February 14, 2016 |
My father used to say that you never put your hand on a hot stove more than once. It's one of those "learn from experience" adages that I have never agreed with, especially when it puts a child at risk of serious injury. About 350 children age 19 and under are injured as a result of fire or burn-related causes every day, according to the National Fire Protection Association - a statistic reported by First Alert, which makes smoke and carbon monoxide alarms and fire extinguishers for homes.
January 2, 2015 |
THE SMOKE billowing out of the home on an isolated Camden street was too thick, too strong for anyone to reach the family trapped inside. There was no time to think: The police officers who raced to the scene had to act immediately to save the 25-year-old woman and her two kids. "Jump!" they shouted to the trio, trapped near a second-story window. And jump they did, their leap of faith ending in the outstretched arms of a group of Camden County Police officers. "They all showed incredible bravery," Capt.
April 12, 2013 |
LEAKING ROOFS, decades-old fire extinguishers, rotted walls, exposed wires and toilets that overflow into kitchens are just a sampling of the horrendous conditions that still plague some of the city's Parks and Recreation facilities, according to a report released Wednesday by City Controller Alan Butkovitz. A host of maintenance issues was first documented in 2004 and 2008 by the Controller's Office. Problems remain for many of the 28 sites that were selected for inspection in this year's review.
April 4, 2013 |
SEVEN PEOPLE were hospitalized Tuesday after police say a Drexel Hill man went on a bizarre rampage spraying a fire extinguisher in Atlantic City's Public Safety Building. Tom McHugh, 29 - a former Penn State lineman who was kicked off the team in 2003 for public drunkness - had just been let out of jail at the building on disorderly-conduct charges related to one of two tangles with police Monday, police said. About 8 a.m. Tuesday, McHugh somehow got up to the fourth floor, where top Atlantic City Police administrators have offices.
February 28, 2013
The Falls Township sugar plant where a man died Monday after falling into a sugar vat had recorded 10 worker safety violations in 2010, according to records from the federal Occupational Safety and Health Administration. The violations - six listed as serious, four in the category "other" - ranged from hazards involving personal protective equipment, record-keeping issues, and problems with fire extinguishers, records show. The violations were recorded during an inspection by the agency when the plant was located in Swedesboro.
January 15, 2013 |
THE LIST OF his alleged targets reads more like a tourist's day trip to Center City than a thief's hit list, and his plan was more calculated than crazy. But Christopher Keiter, 26 - who allegedly posed as a fire inspector so that he could burglarize the Academy of Music, the Independence Visitor Center and the Art Institute of Philadelphia - was foiled by none other than himself, when he checked into security desks at two of his targets under his own name, according to police. Keiter's highbrow burglary spree began Jan. 3 when, about 11 p.m., he went to the Academy of Music, at Broad and Locust streets, wearing a Philadelphia Fire Department shirt and carrying a handheld radio, police said.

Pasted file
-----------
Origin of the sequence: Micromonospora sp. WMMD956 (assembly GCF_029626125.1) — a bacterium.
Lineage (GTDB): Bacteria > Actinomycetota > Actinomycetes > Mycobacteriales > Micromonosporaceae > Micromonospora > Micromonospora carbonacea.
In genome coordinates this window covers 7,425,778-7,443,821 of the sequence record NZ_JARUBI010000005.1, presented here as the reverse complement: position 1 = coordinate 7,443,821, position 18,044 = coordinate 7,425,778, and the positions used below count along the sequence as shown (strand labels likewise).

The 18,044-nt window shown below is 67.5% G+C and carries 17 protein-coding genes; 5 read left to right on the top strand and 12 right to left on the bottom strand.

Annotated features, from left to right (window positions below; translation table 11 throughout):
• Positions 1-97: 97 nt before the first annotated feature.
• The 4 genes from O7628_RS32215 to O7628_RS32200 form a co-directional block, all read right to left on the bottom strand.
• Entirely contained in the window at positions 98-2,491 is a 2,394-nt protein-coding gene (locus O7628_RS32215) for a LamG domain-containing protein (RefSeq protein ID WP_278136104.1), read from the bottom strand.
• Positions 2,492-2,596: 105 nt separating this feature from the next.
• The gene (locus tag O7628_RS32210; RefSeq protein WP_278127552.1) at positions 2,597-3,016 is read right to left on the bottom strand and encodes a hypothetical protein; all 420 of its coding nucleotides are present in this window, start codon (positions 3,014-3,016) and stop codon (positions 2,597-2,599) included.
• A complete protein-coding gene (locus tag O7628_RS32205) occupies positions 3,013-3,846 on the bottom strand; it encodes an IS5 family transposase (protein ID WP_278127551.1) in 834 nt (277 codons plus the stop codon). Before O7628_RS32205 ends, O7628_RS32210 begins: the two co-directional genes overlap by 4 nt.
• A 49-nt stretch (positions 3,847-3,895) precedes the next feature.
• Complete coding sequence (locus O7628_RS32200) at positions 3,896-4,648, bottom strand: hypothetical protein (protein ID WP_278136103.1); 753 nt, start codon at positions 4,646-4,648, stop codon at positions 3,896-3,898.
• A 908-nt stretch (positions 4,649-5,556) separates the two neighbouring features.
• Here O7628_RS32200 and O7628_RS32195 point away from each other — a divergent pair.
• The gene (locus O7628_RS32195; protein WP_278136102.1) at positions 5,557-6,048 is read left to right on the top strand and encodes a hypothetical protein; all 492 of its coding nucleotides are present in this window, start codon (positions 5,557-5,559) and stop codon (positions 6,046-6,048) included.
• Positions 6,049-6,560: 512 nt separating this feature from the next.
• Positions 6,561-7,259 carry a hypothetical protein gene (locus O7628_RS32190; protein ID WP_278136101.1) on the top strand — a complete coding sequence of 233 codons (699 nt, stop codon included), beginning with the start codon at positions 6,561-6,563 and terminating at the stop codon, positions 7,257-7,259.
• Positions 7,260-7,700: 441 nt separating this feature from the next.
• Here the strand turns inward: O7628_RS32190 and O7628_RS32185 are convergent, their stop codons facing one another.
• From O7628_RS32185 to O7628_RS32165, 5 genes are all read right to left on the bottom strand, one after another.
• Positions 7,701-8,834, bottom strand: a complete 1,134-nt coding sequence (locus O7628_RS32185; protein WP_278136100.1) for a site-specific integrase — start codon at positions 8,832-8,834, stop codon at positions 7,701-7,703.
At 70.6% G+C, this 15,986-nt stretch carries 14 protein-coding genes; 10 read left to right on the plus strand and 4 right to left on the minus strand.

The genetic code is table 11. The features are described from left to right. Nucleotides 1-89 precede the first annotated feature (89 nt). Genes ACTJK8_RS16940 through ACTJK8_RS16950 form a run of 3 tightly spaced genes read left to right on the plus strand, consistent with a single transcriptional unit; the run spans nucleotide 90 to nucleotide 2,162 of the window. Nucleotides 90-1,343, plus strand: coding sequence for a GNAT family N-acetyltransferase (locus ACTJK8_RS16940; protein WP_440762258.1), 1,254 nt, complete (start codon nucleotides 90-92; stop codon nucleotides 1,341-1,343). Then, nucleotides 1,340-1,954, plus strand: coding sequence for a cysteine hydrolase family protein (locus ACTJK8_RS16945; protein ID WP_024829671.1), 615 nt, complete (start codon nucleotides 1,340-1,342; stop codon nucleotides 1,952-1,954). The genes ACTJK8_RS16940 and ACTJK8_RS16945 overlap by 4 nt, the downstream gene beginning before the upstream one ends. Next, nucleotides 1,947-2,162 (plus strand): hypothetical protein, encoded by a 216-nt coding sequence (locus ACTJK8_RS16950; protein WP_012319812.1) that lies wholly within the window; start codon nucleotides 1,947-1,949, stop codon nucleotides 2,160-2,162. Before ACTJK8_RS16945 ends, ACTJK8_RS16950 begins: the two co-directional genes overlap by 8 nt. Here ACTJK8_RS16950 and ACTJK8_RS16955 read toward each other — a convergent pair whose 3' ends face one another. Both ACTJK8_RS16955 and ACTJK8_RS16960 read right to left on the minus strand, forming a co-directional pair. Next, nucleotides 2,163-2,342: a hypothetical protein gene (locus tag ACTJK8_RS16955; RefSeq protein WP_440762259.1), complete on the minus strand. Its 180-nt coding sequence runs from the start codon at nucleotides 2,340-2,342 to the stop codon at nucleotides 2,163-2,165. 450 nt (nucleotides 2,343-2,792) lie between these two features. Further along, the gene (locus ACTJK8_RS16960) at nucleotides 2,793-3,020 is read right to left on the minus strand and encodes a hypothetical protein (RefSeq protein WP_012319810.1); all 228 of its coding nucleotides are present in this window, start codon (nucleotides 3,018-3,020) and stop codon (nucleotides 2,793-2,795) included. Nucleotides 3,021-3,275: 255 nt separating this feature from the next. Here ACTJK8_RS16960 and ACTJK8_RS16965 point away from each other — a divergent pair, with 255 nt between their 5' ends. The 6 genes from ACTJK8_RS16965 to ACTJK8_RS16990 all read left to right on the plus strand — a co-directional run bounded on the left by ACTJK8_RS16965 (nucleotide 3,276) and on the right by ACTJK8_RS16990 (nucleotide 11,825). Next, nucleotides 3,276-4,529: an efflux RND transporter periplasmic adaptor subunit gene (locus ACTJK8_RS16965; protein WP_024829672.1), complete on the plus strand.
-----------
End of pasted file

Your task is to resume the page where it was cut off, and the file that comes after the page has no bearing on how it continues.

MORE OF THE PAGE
January 14, 2013 |
An alleged Center City thief posing as a fire inspector to burglarize the Academy of Music, Independence Visitor Center, and The Art Institute of Philadelphia showed promise as a white-collar criminal. That career, however, was cut short by a rookie mistake: signing his real name to a visitor log, police said. Christopher Kieter, 26, of the 200 block of South 13th Street, is charged with impersonating a public official, criminal trespass, theft, and related offenses. Police spokeswoman Officer Tanya Little said detectives use all resources available to investigate crimes, but finding a name at the crime scene was "definitely a great resource.
September 30, 2012 |
BEIRUT - Fires sparked by clashes between government troops and rebels raged through the medieval marketplace of Aleppo on Saturday, destroying hundreds of shops lining the vaulted passageways where foods, fabrics, perfumes and spices have been sold for centuries, activists said. Some described the overnight blaze as the worst blow yet to a historic district that helped make the heart of Syria's largest city and commercial hub a UNESCO world heritage site. The souk, a labyrinth of narrow alleys lined with shops, was once a major tourist attraction, but has been the scene of near-daily firefights and shelling in recent weeks after rebels who fought their way into the city two months ago pushed toward its center.
June 3, 2012
Cabbie, tourist die in N.Y. crash NEW YORK - A three-way wreck on a rain-slick highway Saturday killed a taxi driver and a Utah woman who was taking her grandson to see the city sights, and the boy was hospitalized after being rescued from the crushed cab. Suzanne Nicholson and her grandson Gabriel Larsen, 11, were taking the taxi from John F. Kennedy International Airport in Queens to Manhattan, a trip arranged to celebrate his recent birthday,...